WILLIAMS: You know, the sheriff arrested her in the hallway, pushed her down and handcuffed her. Everybody is videotaping it which is the videotape we saw. That may take her to the car. But then the D.A. said there was...

WILLIAMS: Well I think she has really drawn a lot of attention for the controversy.

GUILFOYLE: She still has taken into custody. So they have to make a report of that.

WATTERS: So, the point is, this guy is getting a hefty raise and the teachers aren't making a lot of money and the schools are failing. And I think that's the point. As if the schools are not only failing. Test grades are terrible and they are spending a boatload of tax payer money in the schools. There test scores are terrible, it's freezing. Kids are learning parks in the middle of Math class. So obviously, there is more money to be used more efficiently and we have to look at how it's being spent.

WILLIAMS: So, Dana, let me stand up for the superintendent here. He says that in fact this school district is one of the higher-rated school districts in the state of Louisiana. And he is not paid on par with his superiors as superintendents and that's what he wanted. And that there's no good time -- there is always a good time to put more money into schools and staffs but why does that mean he can't have a raise?

PERINO: Well, local government is the absolute hardest form of government because when you get down to dollars and cents, it's talking about $30 billion for this about. You're actually talking about, maybe 33.5 percent increase over 50 years probably in Louisiana schools. He also said though to CBS News, I am the superintendent, I am to blame. I should have stood up and let her speak."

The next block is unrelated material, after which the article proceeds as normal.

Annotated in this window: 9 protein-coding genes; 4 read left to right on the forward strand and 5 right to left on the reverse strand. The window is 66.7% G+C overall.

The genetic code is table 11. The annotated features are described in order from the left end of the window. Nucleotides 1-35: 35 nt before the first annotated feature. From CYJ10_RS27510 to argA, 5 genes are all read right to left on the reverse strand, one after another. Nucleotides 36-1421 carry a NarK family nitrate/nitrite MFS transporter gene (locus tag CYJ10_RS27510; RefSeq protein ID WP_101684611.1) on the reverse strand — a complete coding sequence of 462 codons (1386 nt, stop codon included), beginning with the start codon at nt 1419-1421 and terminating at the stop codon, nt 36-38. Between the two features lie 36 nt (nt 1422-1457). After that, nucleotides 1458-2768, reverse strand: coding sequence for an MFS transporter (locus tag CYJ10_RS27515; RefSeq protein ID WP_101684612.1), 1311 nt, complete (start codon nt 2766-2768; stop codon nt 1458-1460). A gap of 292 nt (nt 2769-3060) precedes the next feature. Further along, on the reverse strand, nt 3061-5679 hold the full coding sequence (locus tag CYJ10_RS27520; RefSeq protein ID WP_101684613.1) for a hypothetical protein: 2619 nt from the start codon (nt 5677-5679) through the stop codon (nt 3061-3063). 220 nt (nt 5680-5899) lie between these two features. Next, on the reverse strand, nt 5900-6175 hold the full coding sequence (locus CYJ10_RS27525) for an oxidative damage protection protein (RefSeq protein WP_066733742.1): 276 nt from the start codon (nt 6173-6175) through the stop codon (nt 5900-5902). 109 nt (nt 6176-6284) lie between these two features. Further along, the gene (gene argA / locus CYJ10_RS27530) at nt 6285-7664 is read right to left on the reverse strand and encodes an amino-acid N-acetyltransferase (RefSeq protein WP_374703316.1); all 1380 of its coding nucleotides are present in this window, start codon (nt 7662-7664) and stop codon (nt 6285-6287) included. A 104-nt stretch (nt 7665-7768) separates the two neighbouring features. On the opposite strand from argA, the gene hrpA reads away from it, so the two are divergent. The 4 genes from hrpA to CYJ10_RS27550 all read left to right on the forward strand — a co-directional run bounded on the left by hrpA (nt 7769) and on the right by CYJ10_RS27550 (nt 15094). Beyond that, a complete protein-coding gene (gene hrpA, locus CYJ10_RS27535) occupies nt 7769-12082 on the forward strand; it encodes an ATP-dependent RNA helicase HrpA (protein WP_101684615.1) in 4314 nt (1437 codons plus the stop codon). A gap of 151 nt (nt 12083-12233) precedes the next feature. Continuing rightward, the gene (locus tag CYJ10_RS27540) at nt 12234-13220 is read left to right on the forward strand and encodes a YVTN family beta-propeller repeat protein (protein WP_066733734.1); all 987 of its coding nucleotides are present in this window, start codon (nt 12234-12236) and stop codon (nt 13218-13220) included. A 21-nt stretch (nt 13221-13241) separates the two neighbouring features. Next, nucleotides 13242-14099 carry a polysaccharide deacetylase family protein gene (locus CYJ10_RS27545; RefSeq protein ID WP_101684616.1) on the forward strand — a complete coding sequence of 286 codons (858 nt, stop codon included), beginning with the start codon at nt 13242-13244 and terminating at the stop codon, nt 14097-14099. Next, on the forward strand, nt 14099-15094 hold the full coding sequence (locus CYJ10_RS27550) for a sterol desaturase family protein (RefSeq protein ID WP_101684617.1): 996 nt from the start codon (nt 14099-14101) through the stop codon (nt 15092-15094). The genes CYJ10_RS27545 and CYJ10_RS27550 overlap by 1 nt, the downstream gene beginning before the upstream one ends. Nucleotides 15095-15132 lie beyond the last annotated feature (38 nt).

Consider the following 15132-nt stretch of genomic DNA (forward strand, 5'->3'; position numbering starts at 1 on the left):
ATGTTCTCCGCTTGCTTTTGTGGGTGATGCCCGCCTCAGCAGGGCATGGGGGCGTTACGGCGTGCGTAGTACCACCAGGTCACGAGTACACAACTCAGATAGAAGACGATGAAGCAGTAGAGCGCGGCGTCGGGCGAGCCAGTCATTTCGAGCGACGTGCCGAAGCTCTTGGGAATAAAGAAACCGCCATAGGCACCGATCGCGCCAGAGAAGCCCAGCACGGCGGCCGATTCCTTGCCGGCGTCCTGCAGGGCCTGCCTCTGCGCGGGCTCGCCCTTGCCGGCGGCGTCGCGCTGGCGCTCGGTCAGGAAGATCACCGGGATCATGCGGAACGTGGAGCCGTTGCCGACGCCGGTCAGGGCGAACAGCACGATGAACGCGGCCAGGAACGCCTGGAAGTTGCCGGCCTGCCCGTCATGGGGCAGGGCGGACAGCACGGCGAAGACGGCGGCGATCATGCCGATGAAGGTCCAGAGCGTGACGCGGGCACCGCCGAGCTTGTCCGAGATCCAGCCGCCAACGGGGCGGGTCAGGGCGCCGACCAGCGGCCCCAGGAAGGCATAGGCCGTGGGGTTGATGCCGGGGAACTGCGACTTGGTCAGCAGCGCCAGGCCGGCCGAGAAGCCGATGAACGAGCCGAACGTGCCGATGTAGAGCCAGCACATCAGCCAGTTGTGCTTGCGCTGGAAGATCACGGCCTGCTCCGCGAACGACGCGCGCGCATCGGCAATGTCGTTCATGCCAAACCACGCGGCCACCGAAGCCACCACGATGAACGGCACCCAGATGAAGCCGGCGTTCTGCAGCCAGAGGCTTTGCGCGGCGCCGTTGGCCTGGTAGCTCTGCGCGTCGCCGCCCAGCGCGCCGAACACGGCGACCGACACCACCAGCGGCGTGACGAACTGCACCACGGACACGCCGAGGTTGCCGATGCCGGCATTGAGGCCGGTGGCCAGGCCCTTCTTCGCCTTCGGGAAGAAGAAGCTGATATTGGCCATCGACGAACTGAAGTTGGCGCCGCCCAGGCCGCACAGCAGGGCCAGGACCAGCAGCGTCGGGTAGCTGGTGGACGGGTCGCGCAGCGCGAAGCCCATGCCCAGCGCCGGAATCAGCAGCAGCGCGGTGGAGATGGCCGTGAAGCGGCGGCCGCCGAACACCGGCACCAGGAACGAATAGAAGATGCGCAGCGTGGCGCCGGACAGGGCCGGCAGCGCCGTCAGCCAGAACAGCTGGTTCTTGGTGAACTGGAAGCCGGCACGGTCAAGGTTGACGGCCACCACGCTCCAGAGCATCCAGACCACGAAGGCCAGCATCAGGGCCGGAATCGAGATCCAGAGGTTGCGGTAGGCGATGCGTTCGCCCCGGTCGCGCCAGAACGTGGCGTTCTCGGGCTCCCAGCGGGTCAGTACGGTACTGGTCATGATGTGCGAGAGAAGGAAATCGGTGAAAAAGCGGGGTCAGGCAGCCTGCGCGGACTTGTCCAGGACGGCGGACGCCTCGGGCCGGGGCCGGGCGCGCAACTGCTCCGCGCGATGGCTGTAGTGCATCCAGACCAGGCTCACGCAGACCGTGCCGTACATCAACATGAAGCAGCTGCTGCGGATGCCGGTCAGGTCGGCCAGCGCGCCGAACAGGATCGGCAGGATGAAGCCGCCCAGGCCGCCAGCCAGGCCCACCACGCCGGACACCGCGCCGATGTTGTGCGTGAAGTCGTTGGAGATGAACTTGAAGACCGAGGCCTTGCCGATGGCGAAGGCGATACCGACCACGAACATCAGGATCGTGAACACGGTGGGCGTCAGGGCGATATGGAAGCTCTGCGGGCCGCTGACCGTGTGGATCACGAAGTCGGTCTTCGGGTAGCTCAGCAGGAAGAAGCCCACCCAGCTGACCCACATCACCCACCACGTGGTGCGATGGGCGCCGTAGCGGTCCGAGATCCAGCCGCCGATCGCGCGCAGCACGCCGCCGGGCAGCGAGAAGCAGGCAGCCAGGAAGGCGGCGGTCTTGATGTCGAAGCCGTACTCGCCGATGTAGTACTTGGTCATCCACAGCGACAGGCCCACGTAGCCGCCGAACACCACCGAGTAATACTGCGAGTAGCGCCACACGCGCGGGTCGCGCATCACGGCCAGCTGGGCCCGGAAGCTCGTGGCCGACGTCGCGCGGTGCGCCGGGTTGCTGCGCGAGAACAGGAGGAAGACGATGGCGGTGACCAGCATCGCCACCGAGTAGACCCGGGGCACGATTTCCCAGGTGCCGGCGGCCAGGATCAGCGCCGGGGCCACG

So perhaps, you know, everybody can get past this, because the people that are really hurting are the kids. It's great that they're performing well. And actually, Louisiana schools came back quite successfully after Hurricane Katrina. And so they're making some good progress. But it's never going to be enough for teachers who want to do better for their students and the parents who we saw in Baltimore the other day, upset about the situation.

WILLIAMS: I was going to raise this topic. I'm glad you did. So on the other hand, you have a situation in Baltimore where you have young people unable to attend school. This is mostly minority, low-income kids going to Baltimore public schools, Baltimore City public schools. And they can't, even if they go, learn much, because they are so cold, because schools are not being heated.